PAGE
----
By rights it was an occasion I should have witnessed in the flesh and indeed at one point it appeared that there may even be a Slush Family Outing, with the missus quite keen on seeing that Olly Murs chap in person. In the event, even this “coup” on the part of the HKR marketing people didn’t quite warrant the cost of over fifty quid for the four of us to sit out in the open on a cold, damp February afternoon (get that North Stand sorted Rovers).
Still, it was pleasing to hear afterwards that the X-Factor runner-up had done himself no harm at all with a performance that in addition to the song-and-dance stuff also included rugby tackling Rufus and slotting over several successful goal-kicks (can’t imagine sloppy Joe McElderry doing any of that!).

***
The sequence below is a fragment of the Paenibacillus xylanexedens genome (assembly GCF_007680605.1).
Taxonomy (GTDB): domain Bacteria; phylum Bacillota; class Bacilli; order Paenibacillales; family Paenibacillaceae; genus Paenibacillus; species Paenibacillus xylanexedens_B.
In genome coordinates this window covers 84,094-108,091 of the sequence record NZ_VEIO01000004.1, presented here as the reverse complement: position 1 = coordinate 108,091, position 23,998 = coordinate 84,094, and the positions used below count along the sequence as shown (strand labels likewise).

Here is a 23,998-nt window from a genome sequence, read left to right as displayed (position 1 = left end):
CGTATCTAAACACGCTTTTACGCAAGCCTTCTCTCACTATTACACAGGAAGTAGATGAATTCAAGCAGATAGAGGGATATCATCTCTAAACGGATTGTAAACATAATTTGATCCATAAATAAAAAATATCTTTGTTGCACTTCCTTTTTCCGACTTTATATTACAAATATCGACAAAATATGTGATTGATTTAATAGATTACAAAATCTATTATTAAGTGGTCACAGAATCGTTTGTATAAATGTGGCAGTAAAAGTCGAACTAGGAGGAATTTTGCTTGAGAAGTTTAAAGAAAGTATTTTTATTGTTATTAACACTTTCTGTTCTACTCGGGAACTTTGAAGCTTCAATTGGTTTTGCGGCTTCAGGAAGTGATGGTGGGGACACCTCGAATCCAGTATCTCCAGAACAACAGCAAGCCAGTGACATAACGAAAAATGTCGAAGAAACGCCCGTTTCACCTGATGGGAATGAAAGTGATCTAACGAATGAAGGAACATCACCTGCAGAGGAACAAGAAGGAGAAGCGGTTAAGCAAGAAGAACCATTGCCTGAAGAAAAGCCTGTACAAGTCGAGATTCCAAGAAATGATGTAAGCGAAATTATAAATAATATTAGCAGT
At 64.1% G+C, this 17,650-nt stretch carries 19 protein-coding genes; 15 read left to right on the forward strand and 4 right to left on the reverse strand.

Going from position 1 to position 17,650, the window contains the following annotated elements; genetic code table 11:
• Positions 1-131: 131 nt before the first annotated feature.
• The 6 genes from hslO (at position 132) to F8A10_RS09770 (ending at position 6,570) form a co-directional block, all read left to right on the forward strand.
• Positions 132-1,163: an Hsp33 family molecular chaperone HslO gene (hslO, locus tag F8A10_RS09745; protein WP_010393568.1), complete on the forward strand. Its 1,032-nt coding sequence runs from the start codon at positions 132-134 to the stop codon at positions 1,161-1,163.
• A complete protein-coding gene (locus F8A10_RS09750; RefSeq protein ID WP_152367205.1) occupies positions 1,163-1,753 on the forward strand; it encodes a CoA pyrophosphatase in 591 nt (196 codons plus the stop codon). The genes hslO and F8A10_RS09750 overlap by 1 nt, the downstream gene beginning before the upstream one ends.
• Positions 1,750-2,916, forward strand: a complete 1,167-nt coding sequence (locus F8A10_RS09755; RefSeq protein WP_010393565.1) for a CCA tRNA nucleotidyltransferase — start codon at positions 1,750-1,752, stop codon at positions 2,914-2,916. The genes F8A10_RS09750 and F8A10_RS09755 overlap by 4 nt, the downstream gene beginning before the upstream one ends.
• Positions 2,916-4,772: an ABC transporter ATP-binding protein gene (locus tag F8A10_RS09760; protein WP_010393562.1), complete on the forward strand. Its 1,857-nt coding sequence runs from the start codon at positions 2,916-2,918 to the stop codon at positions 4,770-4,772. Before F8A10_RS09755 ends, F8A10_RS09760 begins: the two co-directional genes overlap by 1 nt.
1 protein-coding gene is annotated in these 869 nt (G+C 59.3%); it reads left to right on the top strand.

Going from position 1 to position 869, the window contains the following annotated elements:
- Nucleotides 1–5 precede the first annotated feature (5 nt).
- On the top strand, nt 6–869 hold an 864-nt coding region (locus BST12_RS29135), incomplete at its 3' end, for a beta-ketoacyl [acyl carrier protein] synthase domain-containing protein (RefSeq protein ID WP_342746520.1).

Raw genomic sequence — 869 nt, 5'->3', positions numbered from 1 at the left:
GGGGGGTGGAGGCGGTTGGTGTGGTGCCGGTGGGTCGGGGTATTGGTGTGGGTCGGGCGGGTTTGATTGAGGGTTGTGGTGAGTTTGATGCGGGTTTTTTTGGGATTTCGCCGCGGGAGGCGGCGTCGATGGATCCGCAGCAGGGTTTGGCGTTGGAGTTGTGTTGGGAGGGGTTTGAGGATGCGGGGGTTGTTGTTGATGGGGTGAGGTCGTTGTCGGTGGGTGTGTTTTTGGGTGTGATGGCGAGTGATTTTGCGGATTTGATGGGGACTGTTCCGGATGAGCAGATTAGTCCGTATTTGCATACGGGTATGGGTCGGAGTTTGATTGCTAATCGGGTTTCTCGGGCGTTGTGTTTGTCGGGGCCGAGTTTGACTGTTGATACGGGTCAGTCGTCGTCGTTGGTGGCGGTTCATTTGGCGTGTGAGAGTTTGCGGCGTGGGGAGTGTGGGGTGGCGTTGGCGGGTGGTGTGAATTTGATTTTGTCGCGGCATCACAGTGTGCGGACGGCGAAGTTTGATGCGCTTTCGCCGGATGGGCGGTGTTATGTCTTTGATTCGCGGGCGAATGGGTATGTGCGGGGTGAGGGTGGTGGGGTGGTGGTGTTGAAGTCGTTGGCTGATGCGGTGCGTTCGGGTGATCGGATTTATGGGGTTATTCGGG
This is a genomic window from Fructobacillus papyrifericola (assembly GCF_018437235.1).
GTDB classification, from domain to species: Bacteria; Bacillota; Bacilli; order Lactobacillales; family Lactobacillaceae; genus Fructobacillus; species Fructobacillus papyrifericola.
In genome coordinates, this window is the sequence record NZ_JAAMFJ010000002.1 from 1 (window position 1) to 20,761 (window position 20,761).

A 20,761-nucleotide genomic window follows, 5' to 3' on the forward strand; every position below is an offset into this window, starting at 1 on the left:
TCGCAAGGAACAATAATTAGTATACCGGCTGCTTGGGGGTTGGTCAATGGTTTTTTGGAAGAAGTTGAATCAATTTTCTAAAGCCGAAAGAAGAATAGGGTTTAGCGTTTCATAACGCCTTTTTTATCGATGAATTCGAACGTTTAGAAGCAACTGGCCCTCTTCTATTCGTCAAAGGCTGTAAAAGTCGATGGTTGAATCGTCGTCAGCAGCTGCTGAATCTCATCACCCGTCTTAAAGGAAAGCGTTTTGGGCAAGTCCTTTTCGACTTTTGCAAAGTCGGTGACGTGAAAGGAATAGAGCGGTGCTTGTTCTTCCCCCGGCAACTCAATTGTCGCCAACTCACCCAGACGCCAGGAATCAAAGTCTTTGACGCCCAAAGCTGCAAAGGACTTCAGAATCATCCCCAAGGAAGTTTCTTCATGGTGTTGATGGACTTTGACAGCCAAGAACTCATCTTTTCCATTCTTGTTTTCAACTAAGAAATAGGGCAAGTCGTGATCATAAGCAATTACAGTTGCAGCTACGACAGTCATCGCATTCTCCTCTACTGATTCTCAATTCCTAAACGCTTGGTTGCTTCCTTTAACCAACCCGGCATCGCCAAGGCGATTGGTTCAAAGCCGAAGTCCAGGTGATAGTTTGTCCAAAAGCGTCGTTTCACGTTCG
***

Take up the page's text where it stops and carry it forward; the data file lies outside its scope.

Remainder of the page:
It all set the tone for what should have been an enjoyable week ahead. Monday marked eight years since Mrs Slush and I said the Sinhalese for “I do” on the back of a Sri Lankan elephant – and I’d remembered, which is always a bonus.
Although not matching the soaring temperatures of that day in Ahungalla, 8 Feb 2010 in Easington dawned dry with a strong easterly wind that usually raises hopes of recovery in the Low Farm pitch. The blog was attracting favourable comments from those whose own offerings I’ve long admired, the club was set to make another new signing and I’d just had official confirmation of my place on a well-respected writers’ course. Oh, and Mrs Slush and I had received an invitation to a wedding bash, which doesn’t happen very often these days. Things were looking up…